The Deipnosophistae is an early 3rd-century AD Greek work (Ancient Greek: Δειπνοσοφισταί, Deipnosophistaí, "The Dinner Sophists/Philosophers/Experts") by the Greco-Egyptian author Athenaeus of Naucratis. It is a long work of literary, historical, and antiquarian references set in Rome at a series of banquets held by the protagonist Publius Livius Larensis for an assembly of grammarians, lexicographers, jurists, musicians, and hangers-on. It is sometimes called the oldest surviving cookbook.
The Greek title Deipnosophistaí (Δειπνοσοφισταί) derives from the combination of deipno- (δειπνο-, "dinner") and sophistḗs (σοφιστής, "expert, one knowledgable in the arts of ~"). It and its English derivative deipnosophists thus describe people who are skilled at dining, particularly the refined conversation expected to accompany Greek symposia. However, the term is shaded by the harsh treatment accorded to professional teachers in Plato's Socratic dialogues, which made the English term sophist into a pejorative.
In English, Athenaeus's work usually known by its Latin form Deipnosophistae but is also variously translated as The Deipnosophists, Sophists at Dinner, The Learnèd Banqueters, The Banquet of the Learnèd, Philosophers at Dinner, or The Gastronomers.
The Deipnosophistae professes to be an account given by the author to his friend Timocrates of a series of banquets (apparently three) held at the house of Larensius, a scholar and wealthy patron of the arts. It is thus a dialogue within a dialogue, after the manner of Plato, although each conversation is so long that, realistically, it would occupy several days. Among the numerous guests, Masurius, Zoilus, Democritus, Galen, Ulpian and Plutarch are named, but most are probably to be taken as fictitious personages, and the majority take little or no part in the conversation. If Ulpian is identical with the famous jurist, the Deipnosophistae must have been written after his death in 223; but the jurist was murdered by the Praetorian Guard, whereas Ulpian in Athenaeus dies a natural death. Prosopographical investigation, however, has shown the possibility of identifying several guests with real persons from other sources; the Ulpian in the dialog has also been linked to the renowned jurist's father.
The work is invaluable for providing fictionalized information about the Hellenistic literary world of the leisured class during the Roman Empire. To the majority of modern readers, even more useful is the wealth of information provided in the Deipnosophistae about earlier Greek literature. In the course of discussing classic authors, the participants make quotations, long and short, from the works of about 700 earlier Greek authors and 2,500 separate writings, many of them otherwise unrecorded. Food and wine, luxury, music, sexual mores, literary gossip and philology are among the major topics of discussion, and the stories behind many artworks such as the Venus Kallipygos are also transmitted in its pages.
The Deipnosophistae is an important source of recipes in classical Greek. It quotes the original text of one recipe from the lost cookbook by Mithaecus, the oldest in Greek and the oldest recipe by a named author in any language. Other authors quoted for their recipes include Glaucus of Locri, Dionysius, Epaenetus, Hegesippus of Tarentum, Erasistratus, Diocles of Carystus, Timachidas of Rhodes, Philistion of Locri, Euthydemus of Athens, Chrysippus of Tyana, Paxamus and Harpocration of Mende.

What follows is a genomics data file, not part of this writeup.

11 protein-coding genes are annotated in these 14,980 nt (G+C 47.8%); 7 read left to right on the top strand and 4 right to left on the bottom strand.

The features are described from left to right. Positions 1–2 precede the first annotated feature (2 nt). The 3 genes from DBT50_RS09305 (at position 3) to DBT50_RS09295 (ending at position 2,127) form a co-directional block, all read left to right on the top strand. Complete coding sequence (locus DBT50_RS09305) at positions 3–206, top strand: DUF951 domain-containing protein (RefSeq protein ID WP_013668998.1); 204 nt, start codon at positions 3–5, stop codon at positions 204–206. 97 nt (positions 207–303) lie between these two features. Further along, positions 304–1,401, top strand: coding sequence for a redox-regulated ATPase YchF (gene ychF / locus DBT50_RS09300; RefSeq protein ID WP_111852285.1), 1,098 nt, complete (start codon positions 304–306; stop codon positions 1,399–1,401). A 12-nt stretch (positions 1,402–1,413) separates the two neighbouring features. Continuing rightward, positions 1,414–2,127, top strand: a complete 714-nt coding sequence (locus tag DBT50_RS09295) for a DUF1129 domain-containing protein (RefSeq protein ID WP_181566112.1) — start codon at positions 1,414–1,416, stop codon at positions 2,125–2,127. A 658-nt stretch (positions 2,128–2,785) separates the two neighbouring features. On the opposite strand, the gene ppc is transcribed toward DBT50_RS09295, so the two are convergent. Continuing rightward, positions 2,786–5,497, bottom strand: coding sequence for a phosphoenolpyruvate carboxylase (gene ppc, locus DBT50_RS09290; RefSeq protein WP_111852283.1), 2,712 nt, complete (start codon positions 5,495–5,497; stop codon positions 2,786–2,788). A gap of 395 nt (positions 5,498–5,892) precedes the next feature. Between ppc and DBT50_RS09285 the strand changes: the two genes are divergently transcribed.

In addition to its main focuses, the text offers an unusually clear portrait of homosexuality in late Hellenism. Books XII-XIII holds a wealth of information for studies of homosexuality in Roman Greece. It is subject to a big discussion that includes Alcibiades, Charmides, Autolycus, Pausanias and Sophocles. Furthermore, numerous books and now lost plays on the subject are mentioned, including the dramatists Diphilus, Cratinus, Aeschylus, and Sophocles and the philosopher Heraclides of Pontus.
The Deipnosophistae was originally in fifteen books. The work survives in one manuscript from which the whole of books 1 and 2, and some other pages too, disappeared long ago. An Epitome or abridgment (to about 60%) was made in medieval times, and survives complete: from this it is possible to read the missing sections, though in a disjointed form.
The English polymath Sir Thomas Browne noted in his encyclopaedia Pseudodoxia Epidemica-Athenæus, a delectable Author, very various, and justly stiled by Casaubon,
Græcorum Plinius. There is extant of his, a famous Piece, under the name of
Coena Sapientum, containing the Discourse of many learned men, at a Feast provided by Laurentius. It is a laborious Collection out of many Authors, and some whereof are mentioned no where else. It containeth strange and singular relations, not without some spice or sprinkling of all Learning. The Author was probably a better Grammarian then Philosopher, dealing but hardly with Aristotle and Plato, and betrayeth himself much in his Chapter
De Curiositate Aristotelis. In brief, he is an Author of excellent use, and may with discretion be read unto great advantage: and hath therefore well deserved the Comments of Casaubon and Dalecampius.
Browne's interest in Athenaeus reflects a revived interest in the Banquet of the Learned amongst scholars following the publication of the Deipnosophistae in 1612 by the Classical scholar Isaac Casaubon. Browne was also the author of a Latin essay on Athenaeus. By the nineteenth century however, the poet James Russell Lowell in 1867 characterized the Deipnosophistae and its author thus:the somewhat greasy heap of a literary rag-and-bone-picker like Athenaeus is turned to gold by time
Modern readers question whether the Deipnosophistae genuinely evokes a literary symposium of learned disquisitions on a range of subjects suitable for such an occasion, or whether it has a satirical edge, rehashing the écultural clichés of the urbane literati of its day.